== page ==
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Planning will be the key to success when returning to work after lockdown.

With the roadmap out of lockdown well under way, many businesses are going to be preparing to go back to the workplace. Whilst all businesses are different, there are several factors which are going to be relevant to most employers and worthy of consideration. Planning is going to help this transitional process over the coming weeks. So, what will be important?

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Communication

 

The most important aspect of your action plan should be communication. Some staff will have been furloughed, either fully or flexibly and others will have worked from home over the last 15 months. There may well be some reluctance to return to the workplace, either due to anxieties about COVID-19 generally and having been out of the normal place of work for an extended period or because your employees have just got used to and prefer the flexibilities that working from home may have offered, i.e., potentially an improved work life balance.
 

Furlough

 

If you have furloughed your employees, you will need to formally end this arrangement. Whilst you do not legally have to give notice to your employees that they are needed back in work, it is certainly good practice to do so and will give you the opportunity to explore individual concerns or worries that your employees may have and look at ways to address these. Many employees may need to make childcare or other caring arrangements and the more notice they have that they are returning to their normal workplace, the better opportunity they will have to put their own plans in place.
 

Safe Working Environment

 

To address any worries around providing a safe working environment, talk to your employees about the measures that you are putting in place to try and alleviate these fears. Possibly go through your COVID-19 risk assessment with them. You could invite them to come in and have a look around and see what is different from when they worked at your premises previously. Despite the roadmap outlined by the Government and the devolved administrations, COVID has not gone away, and all appropriate safety guidelines must continue to be followed to ensure that you are providing a safe working environment.
 

Offering Hybrid Working

 

You may be in a position, due to the type of work that your employees undertake, to offer a hybrid working arrangement. In a nutshell hybrid working is a location-flexible arrangement, allowing employees to combine onsite and home working. You and your employees may find this arrangement beneficial.  From the employer’s perspective, it may be that you can reduce the size of your office space and therefore reduce overheads in the longer terms. It also may assist with social distancing measures in the work place – many employees will feel more comfortable about being in the workplace if it is not too crowded, so it may allow you to set up a staff rota of who is in the office and who is at home and rotate this around to suit the business needs.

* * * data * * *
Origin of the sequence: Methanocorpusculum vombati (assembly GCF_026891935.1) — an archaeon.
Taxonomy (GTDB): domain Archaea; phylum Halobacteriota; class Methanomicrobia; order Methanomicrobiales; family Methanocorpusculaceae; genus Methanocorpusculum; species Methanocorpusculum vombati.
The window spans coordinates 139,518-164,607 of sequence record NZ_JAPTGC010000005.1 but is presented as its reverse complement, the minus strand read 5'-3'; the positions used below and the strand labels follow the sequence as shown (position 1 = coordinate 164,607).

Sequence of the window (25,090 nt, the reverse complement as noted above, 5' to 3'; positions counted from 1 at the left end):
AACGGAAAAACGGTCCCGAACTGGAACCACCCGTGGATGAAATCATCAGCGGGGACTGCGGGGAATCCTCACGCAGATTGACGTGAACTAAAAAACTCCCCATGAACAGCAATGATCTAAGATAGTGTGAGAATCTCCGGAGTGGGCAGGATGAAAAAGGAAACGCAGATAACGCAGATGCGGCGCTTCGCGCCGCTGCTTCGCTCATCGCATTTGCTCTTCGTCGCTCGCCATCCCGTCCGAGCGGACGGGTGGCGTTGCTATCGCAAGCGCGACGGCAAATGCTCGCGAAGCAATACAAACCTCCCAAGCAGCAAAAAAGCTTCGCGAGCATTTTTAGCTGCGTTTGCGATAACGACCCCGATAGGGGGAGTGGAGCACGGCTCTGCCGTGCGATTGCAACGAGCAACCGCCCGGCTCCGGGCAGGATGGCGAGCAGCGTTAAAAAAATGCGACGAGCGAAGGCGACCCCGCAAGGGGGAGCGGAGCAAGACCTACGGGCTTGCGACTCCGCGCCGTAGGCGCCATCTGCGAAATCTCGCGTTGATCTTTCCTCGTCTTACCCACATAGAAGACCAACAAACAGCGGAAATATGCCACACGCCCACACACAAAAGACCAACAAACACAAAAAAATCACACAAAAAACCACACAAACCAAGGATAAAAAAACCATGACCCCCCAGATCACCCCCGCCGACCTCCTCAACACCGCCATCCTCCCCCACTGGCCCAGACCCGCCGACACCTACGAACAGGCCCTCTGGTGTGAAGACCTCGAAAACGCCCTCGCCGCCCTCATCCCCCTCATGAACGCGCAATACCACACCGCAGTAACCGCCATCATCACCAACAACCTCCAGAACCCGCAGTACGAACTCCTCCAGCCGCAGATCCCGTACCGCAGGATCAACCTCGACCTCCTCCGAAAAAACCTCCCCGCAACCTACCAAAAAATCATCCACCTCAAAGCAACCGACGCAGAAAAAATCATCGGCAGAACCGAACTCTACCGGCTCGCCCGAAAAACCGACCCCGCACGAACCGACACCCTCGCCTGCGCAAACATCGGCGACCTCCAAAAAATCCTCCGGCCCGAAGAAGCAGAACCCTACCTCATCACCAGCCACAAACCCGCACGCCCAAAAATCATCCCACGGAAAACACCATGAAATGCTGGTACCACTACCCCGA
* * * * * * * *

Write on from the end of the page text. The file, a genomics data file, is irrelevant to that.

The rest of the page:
This could also be an option if you have concerns or doubts about productivity of those employees who work from home. It may allow you to set up some specific tasks or objectives to be able to then measure the difference in achievements from both working environments.
 
The detail of a hybrid working policy can be at the employers discretion, it could be that you adopt a “Office first – remote allowed” policy with the expectation being that the employee should predominately be in the office but there is some flexibility on an ad hoc basis to work off site. It might be that you can reverse this and have more of a “remote first – office allowed” approach however you may have to consider the logistics of this.
 
For anyone that is to continue with a more permanent working from home arrangement, be mindful of feelings of isolation and/or exclusion and look to ensure that your employees have the appropriate set-up and equipment to do this for the long term.
 
Companies may no longer be able to say that jobs simply cannot operate remotely, which was a common reason to reject such requests prior to COVID-19. Employees with 26 weeks continuous service can make a formal Flexible Working Request to change their working arrangements permanently and employers may now find it more difficult or unreasonable to turn down such requests.
 
As COVID-19 restrictions lift, employers and employees have an opportunity over the next few weeks to work together on getting future working arrangements right. If you require any assistance with ending furlough, dealing with Flexible Working Requests or any other aspect of new ways of working in the COVID-19 environment, please contact your Alcumus HR Consultant for advice and assistance.


Marie-Clare Swallow, Senior HR Consultant